Thursday, June 06, 2024

Secrets abound in 1920s London in Marty Wingate's newest cozy mystery

Kudos to Marty Wingate for writing an engaging cozy mystery whose solution is a clever and unpredictable puzzle. A Body at the Dance Hall is third in a series featuring the perky, adventurous Miss Mabel Canning, who takes assignments with the Useful Women agency in 1922 London – private investigation is her specialty – while quietly investigating murders.

When Mabel gets approached about a posh gig as companion to a wealthy young American woman newly arrived in London, she looks forward to livening up her dull January by showing her charge around town. But Roxanne Arkwright, eighteen-year-old daughter of a British industrialist and his Chicago-based first wife, appears to be a high-maintenance handful.

Then, on the pair’s evening out at the Hammersmith Palais de Danse, Mabel garbed in slinky knee-length blue chiffon velvet, our sleuth gets locked in the hall’s larder by a fellow detective hired by the Arkwrights to watch Roxanne. An hour later, after Mabel is freed by an old contact at Scotland Yard, she finds the young man lying dead, and Roxanne frantic with worry about her.

The mystery plot gets deliciously complicated as it changes from having no real suspects at all, since the motive for the crime isn’t clear, to nearly everyone being a suspect. Secrets are afoot! Wingate scatters red herrings hither and thither until the perpetrator comes into surprising focus, and the book’s revelations don’t end there.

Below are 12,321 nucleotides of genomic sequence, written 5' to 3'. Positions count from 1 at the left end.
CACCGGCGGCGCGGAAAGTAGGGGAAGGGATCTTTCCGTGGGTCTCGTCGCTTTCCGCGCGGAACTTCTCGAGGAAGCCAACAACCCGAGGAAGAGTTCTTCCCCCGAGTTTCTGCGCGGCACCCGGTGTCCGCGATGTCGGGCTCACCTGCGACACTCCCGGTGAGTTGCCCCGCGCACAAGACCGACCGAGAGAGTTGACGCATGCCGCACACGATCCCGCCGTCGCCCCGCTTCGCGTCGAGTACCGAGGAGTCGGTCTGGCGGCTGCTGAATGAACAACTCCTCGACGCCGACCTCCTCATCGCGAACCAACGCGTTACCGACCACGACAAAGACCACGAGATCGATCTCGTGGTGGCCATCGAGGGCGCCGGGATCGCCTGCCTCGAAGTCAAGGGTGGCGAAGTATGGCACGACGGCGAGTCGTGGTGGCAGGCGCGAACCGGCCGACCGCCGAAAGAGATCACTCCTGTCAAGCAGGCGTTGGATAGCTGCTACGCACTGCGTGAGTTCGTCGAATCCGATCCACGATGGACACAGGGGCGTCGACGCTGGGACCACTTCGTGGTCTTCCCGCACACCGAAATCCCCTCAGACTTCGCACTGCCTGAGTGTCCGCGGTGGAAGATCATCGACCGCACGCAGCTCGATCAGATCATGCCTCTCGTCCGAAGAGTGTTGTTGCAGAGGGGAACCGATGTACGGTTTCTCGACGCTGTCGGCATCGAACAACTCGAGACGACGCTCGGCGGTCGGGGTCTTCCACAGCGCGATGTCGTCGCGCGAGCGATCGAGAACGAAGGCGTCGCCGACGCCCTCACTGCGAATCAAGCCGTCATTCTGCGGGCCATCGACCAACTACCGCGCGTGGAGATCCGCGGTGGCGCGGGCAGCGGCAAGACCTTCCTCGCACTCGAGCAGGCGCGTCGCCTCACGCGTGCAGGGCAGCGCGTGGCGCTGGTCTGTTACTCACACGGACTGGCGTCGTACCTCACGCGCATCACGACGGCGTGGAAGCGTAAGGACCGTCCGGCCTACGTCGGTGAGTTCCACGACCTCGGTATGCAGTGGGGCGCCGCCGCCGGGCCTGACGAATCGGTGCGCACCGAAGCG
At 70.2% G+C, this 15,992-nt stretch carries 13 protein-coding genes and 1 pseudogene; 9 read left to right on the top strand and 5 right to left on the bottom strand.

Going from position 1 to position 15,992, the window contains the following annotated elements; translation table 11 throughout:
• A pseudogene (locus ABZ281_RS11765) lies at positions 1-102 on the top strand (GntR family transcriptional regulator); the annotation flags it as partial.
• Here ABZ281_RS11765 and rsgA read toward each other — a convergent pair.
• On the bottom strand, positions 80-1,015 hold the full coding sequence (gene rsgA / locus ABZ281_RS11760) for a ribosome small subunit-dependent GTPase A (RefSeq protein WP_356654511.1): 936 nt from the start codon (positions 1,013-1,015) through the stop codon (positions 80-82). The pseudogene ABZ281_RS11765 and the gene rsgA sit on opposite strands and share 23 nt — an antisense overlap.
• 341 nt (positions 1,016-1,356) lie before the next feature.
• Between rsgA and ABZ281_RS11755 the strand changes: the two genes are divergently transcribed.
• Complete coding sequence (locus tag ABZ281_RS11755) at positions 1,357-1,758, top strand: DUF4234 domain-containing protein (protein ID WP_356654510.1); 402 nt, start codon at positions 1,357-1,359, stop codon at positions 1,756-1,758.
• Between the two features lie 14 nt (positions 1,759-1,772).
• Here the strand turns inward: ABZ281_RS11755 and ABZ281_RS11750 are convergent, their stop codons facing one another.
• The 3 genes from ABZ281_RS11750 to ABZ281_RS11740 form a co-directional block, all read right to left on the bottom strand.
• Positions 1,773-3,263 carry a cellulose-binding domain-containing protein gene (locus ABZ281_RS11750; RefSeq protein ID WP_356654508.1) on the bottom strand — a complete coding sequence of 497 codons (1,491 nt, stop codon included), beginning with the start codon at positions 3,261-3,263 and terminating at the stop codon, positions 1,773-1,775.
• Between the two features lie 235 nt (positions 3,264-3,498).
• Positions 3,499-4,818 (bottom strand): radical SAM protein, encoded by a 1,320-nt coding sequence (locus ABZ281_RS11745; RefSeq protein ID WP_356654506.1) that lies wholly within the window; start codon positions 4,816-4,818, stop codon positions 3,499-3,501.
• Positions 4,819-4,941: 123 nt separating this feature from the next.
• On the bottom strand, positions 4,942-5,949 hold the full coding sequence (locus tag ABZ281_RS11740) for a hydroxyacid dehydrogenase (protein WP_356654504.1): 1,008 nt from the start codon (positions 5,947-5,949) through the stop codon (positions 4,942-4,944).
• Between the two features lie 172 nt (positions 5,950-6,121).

This volume stands alone perfectly, with only light allusions to Mabel’s two previous outings. The fashions and hairstyles are fabulous, the historical atmosphere lively, and the characters a fun mix, including Gladys, the friendly terrier owned by Mabel’s beau, Park Winstone. (Better naming consistency would be great; he’s called Park and Winstone equally frequently.) But let’s see more of Mabel and her fellow Useful Women, please.

A Body at the Dance Hall was published by Bookouture in April, and I'd reviewed it from NetGalley for May's Historical Novels Review. The two previous books are A Body on the Doorstep and A Body at the Séance, but you don't need to read them first.  I wish more historical mystery authors would make the effort to have their books stand alone, since it makes it so much easier for new readers. And since there weren't any spoilers, I went back and got copies of the first two.

No comments:

Post a Comment